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Magnitude 4.3 earthquake in Kentucky rumbles W.Va.

Kyle Slagle
The magnitude 4.3 earthquake in Whitesburg, Ky., was felt more than 100 miles away in Charleston.
CHARLESTON, W.Va. -- An Eastern Kentucky earthquake with a preliminary magnitude of 4.3 was felt around the Kanawha Valley shortly after noon Saturday.The earthquake, with an epicenter in Whitesburg, Ky. -- about 111 miles southwest of Charleston -- occurred at 12:08 p.m., according to the U.S. Geological Survey's Earthquake Hazards Program.The quake, at a shallow depth of 0.7 mile, was in the Appalachian Mountains near the Virginia border. People in Ohio, Tennessee and Virginia also felt the quake.A magnitude 2.5 aftershock struck the region at about 1:37 p.m., according to the USGS.The National Weather Service in Charleston said no damage was reported, "athough, in Putnam County, there were reports of items shaken off shelves."Emergency 911 dispatchers in Kanawha, Putnam, Boone, Jackson and Wood counties reported that they received several calls. No injuries or damage was reported in any of those counties.Boone County residents told dispatchers they felt their houses shake.In Jackson County, residents reported feeling "a little tremor," a dispatcher said. People who live in Ravenswood and Evans definitely felt the tremor, she said.People took to social media sites minutes after the earthquake to see if anyone else felt the ground move.According to posts on The Charleston Gazette's public Facebook page, residents from around the region said they felt the quake. "I thought it was mountaintop blasting at first until other people started posting about it. That was weird!" Tina Nelson posted.Clendenin resident Jodie Burdette said, "Our windows rattled as the whole house shook."Natalie Myers, who also lives in Clendenin, said it was a "very strong shake. It woke my husband from bed. My little girl said her mirror almost fell in her room."Myers also said this quake was "much stronger," than the August 2011 Virginia earthquake that ran up and down the East Coast.Last year's magnitude 5.8 earthquake, which centered in Louisa County, Va., was felt across more than a dozen states and in several Canadian provinces.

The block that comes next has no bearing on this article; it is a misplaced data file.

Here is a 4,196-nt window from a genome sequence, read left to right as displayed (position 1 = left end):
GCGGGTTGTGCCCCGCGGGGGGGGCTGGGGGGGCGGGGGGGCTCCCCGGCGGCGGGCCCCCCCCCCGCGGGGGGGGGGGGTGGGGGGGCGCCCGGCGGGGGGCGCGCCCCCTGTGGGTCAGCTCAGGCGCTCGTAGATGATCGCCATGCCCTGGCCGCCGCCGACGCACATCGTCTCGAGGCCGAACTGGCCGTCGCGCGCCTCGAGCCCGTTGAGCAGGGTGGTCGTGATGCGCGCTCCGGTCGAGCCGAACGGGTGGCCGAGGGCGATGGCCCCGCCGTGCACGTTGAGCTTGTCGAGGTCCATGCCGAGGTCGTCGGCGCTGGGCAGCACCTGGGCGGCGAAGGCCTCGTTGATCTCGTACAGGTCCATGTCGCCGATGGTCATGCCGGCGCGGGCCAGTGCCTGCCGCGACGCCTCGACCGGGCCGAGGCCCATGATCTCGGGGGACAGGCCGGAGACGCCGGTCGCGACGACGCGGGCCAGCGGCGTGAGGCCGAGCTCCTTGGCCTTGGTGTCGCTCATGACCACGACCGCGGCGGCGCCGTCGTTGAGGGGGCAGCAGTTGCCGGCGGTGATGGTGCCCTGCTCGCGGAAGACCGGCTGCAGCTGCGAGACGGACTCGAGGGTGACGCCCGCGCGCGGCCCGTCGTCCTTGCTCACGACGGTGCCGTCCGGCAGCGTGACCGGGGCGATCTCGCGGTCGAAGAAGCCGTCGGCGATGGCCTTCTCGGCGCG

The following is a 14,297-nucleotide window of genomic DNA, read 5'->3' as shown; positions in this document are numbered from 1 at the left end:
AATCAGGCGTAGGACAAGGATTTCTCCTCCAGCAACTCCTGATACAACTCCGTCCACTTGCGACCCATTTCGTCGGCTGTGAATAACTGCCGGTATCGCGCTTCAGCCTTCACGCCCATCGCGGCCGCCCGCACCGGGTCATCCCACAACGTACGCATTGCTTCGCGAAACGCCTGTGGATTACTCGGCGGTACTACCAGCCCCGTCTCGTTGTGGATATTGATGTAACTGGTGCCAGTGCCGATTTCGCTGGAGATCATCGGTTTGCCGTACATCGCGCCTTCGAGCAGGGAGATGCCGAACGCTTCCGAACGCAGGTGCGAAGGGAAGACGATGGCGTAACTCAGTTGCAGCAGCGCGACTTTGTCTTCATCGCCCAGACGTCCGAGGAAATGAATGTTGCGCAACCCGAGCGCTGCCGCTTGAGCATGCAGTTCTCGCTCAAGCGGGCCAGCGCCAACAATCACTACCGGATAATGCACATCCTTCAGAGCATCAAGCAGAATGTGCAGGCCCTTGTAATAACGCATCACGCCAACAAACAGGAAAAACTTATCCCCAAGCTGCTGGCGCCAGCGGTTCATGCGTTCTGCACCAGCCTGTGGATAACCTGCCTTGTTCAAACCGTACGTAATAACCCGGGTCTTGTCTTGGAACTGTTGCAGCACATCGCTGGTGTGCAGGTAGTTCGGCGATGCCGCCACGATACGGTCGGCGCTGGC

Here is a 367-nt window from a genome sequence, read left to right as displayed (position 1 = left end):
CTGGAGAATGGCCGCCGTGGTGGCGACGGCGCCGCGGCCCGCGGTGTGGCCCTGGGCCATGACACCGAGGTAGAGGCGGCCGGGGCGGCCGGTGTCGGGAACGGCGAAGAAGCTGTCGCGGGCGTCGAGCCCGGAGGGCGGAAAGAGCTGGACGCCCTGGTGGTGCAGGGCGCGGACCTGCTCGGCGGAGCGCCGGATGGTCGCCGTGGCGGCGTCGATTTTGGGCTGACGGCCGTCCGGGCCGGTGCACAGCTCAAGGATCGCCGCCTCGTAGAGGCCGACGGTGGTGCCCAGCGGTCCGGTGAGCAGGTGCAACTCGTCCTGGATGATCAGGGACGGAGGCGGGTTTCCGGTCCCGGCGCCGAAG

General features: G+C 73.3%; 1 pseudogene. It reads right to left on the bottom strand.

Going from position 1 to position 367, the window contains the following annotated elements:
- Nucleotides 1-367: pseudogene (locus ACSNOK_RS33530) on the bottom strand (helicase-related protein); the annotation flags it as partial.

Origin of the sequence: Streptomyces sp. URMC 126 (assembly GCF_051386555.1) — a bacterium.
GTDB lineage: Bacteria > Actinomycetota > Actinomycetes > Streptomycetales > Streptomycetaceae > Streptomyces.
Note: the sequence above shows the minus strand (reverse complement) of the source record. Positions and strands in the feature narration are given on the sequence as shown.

According to the California based catastrophe modeling and risk assessment firm EQECAT, the 2011 earthquake was felt by more people than any other quake in U.S. history. No deaths were reported, but minor damage to buildings was widespread, with one risk model estimating anywhere from $200 million to $300 million in damage along the East Coast.John Bellini, a geophysicist with the National Earthquake Information Center in Golden, Colo., said the 2011 earthquake had 800 times the energy of Saturday's quake.According to the USGS Earthquake Hazard Program, "most of North America east of the Rocky Mountains has infrequent earthquakes . . . the enormous region from the Rockies to the Atlantic can go years without an earthquake large enough to be felt."Since 1973, there have been five earthquakes with a magnitude of 4.0 or higher within 50 miles of Whitesburg, Ky. In 2006, there were two magnitude 4.3 earthquakes in the region, Bellini said Saturday.Earthquakes east of the Rocky Mountains are "typically felt over a much broader region. An earthquake can be felt over an area as much as 10 times larger than a similar magnitude earthquake on the West Coast," according to the USGS.For example, a magnitude 4.0 earthquake in the Eastern United States can be felt as far away as 60 miles from where it occurred.
Saturday's earthquake in Eastern Kentucky was more than 100 miles from Charleston.Earthquakes occur along fault lines within bedrock, usually miles deep, according to the USGS. Well-studied plate boundaries, such as the San Andreas Fault system in California, can help scientists determine the specific fault that is responsible for an earthquake, according to the USGS.However, in the Eastern United States, "this is rarely the case. The region is laced with known faults but numerous smaller or deeply buried faults remain undetected," according to the USGS.Bellini said the same size earthquake in California would not have been felt over as wide a region. "There are many more active faults, so the seismic waves would been absorbed by the crust quicker."If a 4.3 happened in California," Bellini said, "we probably wouldn't get any calls."Although the Appalachian Mountains are hundreds of millions of years old, the pre-existing faults formed during the mountain-building process can occasionally have seismic release, which is what happened Saturday, Bellini said.The first reported earthquake felt in West Virginia was on May 31, 1897, and centered in Giles County, Va., according to the USGS. Chimneys were reported damaged in Bluefield and, in Grafton, there were "windows broken and officials panic-stricken."Staff Writer Susan Williams contributed to this report. Reach Kathryn Gregory at or 304-348-5119.
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